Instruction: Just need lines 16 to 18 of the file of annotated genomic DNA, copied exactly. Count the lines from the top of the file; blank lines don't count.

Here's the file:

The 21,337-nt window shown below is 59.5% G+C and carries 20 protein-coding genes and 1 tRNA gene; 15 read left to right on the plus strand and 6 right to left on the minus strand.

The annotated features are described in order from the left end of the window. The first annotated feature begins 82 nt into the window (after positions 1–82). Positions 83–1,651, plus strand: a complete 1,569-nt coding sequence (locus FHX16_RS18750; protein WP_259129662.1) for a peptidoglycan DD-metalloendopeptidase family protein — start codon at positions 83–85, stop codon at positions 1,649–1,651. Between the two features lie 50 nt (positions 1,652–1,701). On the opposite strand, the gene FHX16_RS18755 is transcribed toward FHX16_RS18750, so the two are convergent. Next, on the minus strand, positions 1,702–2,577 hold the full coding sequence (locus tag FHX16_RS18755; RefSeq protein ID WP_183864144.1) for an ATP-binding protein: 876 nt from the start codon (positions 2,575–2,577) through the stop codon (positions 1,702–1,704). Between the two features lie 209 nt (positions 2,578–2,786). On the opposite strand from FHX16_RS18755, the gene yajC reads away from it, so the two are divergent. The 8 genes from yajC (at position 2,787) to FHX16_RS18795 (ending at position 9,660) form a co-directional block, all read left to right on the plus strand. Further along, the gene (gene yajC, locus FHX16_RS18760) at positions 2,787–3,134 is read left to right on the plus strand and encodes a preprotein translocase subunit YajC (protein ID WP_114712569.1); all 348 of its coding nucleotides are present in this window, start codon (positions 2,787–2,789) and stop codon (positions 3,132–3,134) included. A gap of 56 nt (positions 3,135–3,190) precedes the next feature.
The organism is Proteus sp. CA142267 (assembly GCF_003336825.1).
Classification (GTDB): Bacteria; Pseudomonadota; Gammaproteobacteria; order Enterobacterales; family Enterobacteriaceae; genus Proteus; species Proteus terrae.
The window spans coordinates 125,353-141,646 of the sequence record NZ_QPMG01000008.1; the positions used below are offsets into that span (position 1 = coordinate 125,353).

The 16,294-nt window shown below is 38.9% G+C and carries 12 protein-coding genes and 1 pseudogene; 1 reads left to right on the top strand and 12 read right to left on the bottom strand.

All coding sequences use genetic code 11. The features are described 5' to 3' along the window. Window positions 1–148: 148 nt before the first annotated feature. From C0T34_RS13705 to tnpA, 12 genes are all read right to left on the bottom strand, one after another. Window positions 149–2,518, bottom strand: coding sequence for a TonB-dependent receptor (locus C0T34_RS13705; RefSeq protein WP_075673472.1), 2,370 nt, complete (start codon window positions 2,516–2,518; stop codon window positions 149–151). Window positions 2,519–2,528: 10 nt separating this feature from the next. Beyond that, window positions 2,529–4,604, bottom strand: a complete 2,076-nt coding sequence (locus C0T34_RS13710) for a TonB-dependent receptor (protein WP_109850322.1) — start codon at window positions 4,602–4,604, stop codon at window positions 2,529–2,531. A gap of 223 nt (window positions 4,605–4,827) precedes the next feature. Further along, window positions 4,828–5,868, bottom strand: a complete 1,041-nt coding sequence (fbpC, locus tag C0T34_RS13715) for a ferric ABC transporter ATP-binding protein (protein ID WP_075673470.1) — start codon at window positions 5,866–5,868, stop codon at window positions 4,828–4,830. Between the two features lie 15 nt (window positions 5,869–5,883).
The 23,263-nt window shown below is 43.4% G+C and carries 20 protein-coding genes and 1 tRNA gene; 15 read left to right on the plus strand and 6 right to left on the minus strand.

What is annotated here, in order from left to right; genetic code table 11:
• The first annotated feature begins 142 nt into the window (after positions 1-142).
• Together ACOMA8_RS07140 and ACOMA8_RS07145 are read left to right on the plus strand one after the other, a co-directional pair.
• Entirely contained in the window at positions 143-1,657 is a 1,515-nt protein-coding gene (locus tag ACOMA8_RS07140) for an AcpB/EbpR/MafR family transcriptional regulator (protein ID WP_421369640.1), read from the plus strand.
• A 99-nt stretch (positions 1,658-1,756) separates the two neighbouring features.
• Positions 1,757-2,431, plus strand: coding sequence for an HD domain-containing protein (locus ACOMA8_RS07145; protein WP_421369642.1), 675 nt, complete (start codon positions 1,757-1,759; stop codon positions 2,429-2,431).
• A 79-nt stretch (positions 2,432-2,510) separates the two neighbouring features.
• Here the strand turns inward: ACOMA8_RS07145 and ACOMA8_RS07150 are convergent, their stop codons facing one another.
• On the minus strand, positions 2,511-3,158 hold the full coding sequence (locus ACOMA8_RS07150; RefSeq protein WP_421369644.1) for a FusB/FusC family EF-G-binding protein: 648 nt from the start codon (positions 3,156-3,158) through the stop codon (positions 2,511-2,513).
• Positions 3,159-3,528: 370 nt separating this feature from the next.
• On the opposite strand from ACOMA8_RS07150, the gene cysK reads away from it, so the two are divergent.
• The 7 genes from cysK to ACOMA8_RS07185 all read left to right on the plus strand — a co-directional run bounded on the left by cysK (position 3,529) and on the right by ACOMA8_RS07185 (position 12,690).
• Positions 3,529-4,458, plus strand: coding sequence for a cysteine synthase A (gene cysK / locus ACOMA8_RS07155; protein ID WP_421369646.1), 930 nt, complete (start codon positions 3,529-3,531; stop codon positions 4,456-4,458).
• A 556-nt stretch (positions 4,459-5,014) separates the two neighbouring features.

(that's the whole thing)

• Here the strand turns inward: ACOMA8_RS07145 and ACOMA8_RS07150 are convergent, their stop codons facing one another.
• On the minus strand, positions 2,511-3,158 hold the full coding sequence (locus ACOMA8_RS07150; RefSeq protein WP_421369644.1) for a FusB/FusC family EF-G-binding protein: 648 nt from the start codon (positions 3,156-3,158) through the stop codon (positions 2,511-2,513).
• Positions 3,159-3,528: 370 nt separating this feature from the next.